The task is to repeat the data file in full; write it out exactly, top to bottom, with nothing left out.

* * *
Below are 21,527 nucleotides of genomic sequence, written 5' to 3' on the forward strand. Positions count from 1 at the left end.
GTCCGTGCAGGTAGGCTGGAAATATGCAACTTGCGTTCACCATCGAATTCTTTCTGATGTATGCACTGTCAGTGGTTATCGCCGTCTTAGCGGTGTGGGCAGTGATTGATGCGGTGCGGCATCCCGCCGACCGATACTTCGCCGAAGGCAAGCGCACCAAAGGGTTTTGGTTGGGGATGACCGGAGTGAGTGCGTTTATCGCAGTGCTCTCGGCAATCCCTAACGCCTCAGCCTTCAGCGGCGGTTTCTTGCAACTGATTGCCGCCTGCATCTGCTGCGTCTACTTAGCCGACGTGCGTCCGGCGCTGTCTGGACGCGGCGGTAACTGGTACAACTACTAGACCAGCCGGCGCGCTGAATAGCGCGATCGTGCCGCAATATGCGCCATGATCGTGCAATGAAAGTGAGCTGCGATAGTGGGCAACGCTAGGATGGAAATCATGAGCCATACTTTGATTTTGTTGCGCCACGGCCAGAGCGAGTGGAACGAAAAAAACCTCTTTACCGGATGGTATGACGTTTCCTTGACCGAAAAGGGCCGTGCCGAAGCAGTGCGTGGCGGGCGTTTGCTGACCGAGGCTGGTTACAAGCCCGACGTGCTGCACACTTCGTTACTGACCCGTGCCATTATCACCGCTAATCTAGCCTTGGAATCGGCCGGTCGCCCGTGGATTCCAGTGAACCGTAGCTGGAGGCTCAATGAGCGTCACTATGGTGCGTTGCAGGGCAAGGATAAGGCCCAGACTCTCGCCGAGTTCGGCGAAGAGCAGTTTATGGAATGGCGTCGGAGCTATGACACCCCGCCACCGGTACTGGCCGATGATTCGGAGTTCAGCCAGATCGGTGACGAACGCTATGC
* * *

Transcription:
Below are 21,527 nucleotides of genomic sequence, written 5' to 3' on the forward strand. Positions count from 1 at the left end.
GTCCGTGCAGGTAGGCTGGAAATATGCAACTTGCGTTCACCATCGAATTCTTTCTGATGTATGCACTGTCAGTGGTTATCGCCGTCTTAGCGGTGTGGGCAGTGATTGATGCGGTGCGGCATCCCGCCGACCGATACTTCGCCGAAGGCAAGCGCACCAAAGGGTTTTGGTTGGGGATGACCGGAGTGAGTGCGTTTATCGCAGTGCTCTCGGCAATCCCTAACGCCTCAGCCTTCAGCGGCGGTTTCTTGCAACTGATTGCCGCCTGCATCTGCTGCGTCTACTTAGCCGACGTGCGTCCGGCGCTGTCTGGACGCGGCGGTAACTGGTACAACTACTAGACCAGCCGGCGCGCTGAATAGCGCGATCGTGCCGCAATATGCGCCATGATCGTGCAATGAAAGTGAGCTGCGATAGTGGGCAACGCTAGGATGGAAATCATGAGCCATACTTTGATTTTGTTGCGCCACGGCCAGAGCGAGTGGAACGAAAAAAACCTCTTTACCGGATGGTATGACGTTTCCTTGACCGAAAAGGGCCGTGCCGAAGCAGTGCGTGGCGGGCGTTTGCTGACCGAGGCTGGTTACAAGCCCGACGTGCTGCACACTTCGTTACTGACCCGTGCCATTATCACCGCTAATCTAGCCTTGGAATCGGCCGGTCGCCCGTGGATTCCAGTGAACCGTAGCTGGAGGCTCAATGAGCGTCACTATGGTGCGTTGCAGGGCAAGGATAAGGCCCAGACTCTCGCCGAGTTCGGCGAAGAGCAGTTTATGGAATGGCGTCGGAGCTATGACACCCCGCCACCGGTACTGGCCGATGATTCGGAGTTCAGCCAGATCGGTGACGAACGCTATGC